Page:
Wednesday, November 21, 2007


I just read about a new (well, maybe not so new!) web site called Changents. It's a social networking site, like Facebook, but for people interested in social change. You can nominate a "Change Agent" to be featured on their site, tell people about Change Agents on the site and start what they call a Ripple Effect, take quick action to support the causes you care about, etc. As they say on their site, they are: " The online stomping ground for Gen X & Y’ers asking tough questions about society and demanding a platform for action." For example, in just 10 minutes on the site, I learned about a woman who is harnessing the power of mobile phones for global change (did you know that in Africa only 5% of the people have internet access, but 60% - 80% have phone access? That's a lot of text messaging! Which people can use for everything from sending messages about elections, to sending educational info about HIV/AIDS, to informing people about elections). I also learned about a carpooling group on Facebook, where people can share rides and help save a few trees. Check it out!

Tuesday, November 20, 2007

ED in '08

Here's a "candidate" we all can vote for:

ED in '08 is an organization that was formed to ensure that education becomes a top priority in the '08 presidential election. ED in '08 has been getting some press lately because of the ways in which it is reaching out to a wide swath of the voting public - everything from the traditional (buttons, t-shirts, TV ads, newspaper and magazine op-eds) to the tools of the digital age: bolds, email blasts, a web site, and videos on YouTube. They've also got some exciting celebrity endorsers that appeal to a younger market, including rapper Kanye West. Kanye has a short video on the ED in '08 web site that says that 1/2 of all African-Americans and Hispanics in the U.S. do not graduate from high school. Did you know that?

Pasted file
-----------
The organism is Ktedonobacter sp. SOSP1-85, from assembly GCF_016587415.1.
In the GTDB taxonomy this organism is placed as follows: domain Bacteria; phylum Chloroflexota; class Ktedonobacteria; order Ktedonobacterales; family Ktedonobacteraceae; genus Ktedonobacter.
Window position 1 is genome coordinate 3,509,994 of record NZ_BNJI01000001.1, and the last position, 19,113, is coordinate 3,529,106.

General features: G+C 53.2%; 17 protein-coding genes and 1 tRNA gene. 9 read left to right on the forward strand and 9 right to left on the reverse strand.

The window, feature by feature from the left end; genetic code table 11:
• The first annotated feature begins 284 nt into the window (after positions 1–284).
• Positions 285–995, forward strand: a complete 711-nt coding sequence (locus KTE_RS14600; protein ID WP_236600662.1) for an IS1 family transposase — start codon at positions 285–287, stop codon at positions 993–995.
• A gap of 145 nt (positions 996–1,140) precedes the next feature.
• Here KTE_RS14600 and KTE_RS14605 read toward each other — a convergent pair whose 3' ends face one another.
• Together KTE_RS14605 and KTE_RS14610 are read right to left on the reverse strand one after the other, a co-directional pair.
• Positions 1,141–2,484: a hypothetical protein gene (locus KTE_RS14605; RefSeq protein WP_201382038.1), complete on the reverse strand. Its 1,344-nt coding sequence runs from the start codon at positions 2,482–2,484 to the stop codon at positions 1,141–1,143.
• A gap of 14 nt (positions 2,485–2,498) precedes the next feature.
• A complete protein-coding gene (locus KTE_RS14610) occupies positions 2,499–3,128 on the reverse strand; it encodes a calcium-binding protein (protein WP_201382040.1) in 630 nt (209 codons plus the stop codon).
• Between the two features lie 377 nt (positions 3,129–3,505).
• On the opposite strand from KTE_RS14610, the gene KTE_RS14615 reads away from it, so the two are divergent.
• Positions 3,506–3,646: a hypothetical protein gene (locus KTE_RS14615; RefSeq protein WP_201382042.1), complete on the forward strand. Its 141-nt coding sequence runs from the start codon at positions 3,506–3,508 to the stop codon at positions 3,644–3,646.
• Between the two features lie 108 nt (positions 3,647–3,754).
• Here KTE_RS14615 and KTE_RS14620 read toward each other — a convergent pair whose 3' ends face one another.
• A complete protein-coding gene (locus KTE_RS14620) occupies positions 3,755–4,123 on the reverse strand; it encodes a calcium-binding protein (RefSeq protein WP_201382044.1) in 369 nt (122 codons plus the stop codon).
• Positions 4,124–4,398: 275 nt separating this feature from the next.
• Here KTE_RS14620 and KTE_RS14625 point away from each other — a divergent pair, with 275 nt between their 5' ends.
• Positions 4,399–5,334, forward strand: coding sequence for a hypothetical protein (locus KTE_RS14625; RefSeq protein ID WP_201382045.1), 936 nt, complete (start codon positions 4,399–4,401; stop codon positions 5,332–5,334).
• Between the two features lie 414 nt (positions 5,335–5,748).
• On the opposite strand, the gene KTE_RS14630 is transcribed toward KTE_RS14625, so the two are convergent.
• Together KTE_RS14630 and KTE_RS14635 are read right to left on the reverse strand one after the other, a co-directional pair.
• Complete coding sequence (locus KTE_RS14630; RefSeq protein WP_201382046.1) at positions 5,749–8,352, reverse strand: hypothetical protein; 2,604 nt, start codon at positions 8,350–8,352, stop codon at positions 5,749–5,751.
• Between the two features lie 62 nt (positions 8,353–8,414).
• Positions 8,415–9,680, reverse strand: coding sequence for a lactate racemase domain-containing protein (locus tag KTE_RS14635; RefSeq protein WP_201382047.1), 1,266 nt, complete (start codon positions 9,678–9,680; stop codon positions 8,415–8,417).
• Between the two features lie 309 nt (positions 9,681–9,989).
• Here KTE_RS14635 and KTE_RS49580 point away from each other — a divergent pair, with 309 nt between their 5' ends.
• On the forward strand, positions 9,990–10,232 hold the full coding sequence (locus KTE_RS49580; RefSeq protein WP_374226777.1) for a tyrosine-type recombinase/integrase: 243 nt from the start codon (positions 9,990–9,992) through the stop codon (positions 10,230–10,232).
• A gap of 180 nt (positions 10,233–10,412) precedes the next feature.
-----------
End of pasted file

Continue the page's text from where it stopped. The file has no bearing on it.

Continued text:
While most almost all non-profits now have web sites, not many of them are using the full array of new media tools at their disposal. Maybe it's not necessary for every market and every cause, but you never know who you will reach with a blog, YouTube video, or posting on Facebook - maybe you'll meet your next big donor.

Wednesday, November 14, 2007

Hello, Dixie Chicks on line one...

From today's New York Times:

...a team of women who represented the United States at the world bridge championships in Shanghai last month is facing sanctions, including a yearlong ban from competition, for a spur-of-the-moment protest.

At issue is a crudely lettered sign, scribbled on the back of a menu, that was held up at an awards dinner and read, “We did not vote for Bush.”

By e-mail, angry bridge players have accused the women of “treason” and “sedition.”

“This isn’t a free-speech issue,” said Jan Martel, president of the United States Bridge Federation, the nonprofit group that selects teams for international tournaments. “There isn’t any question that private organizations can control the speech of people who represent them."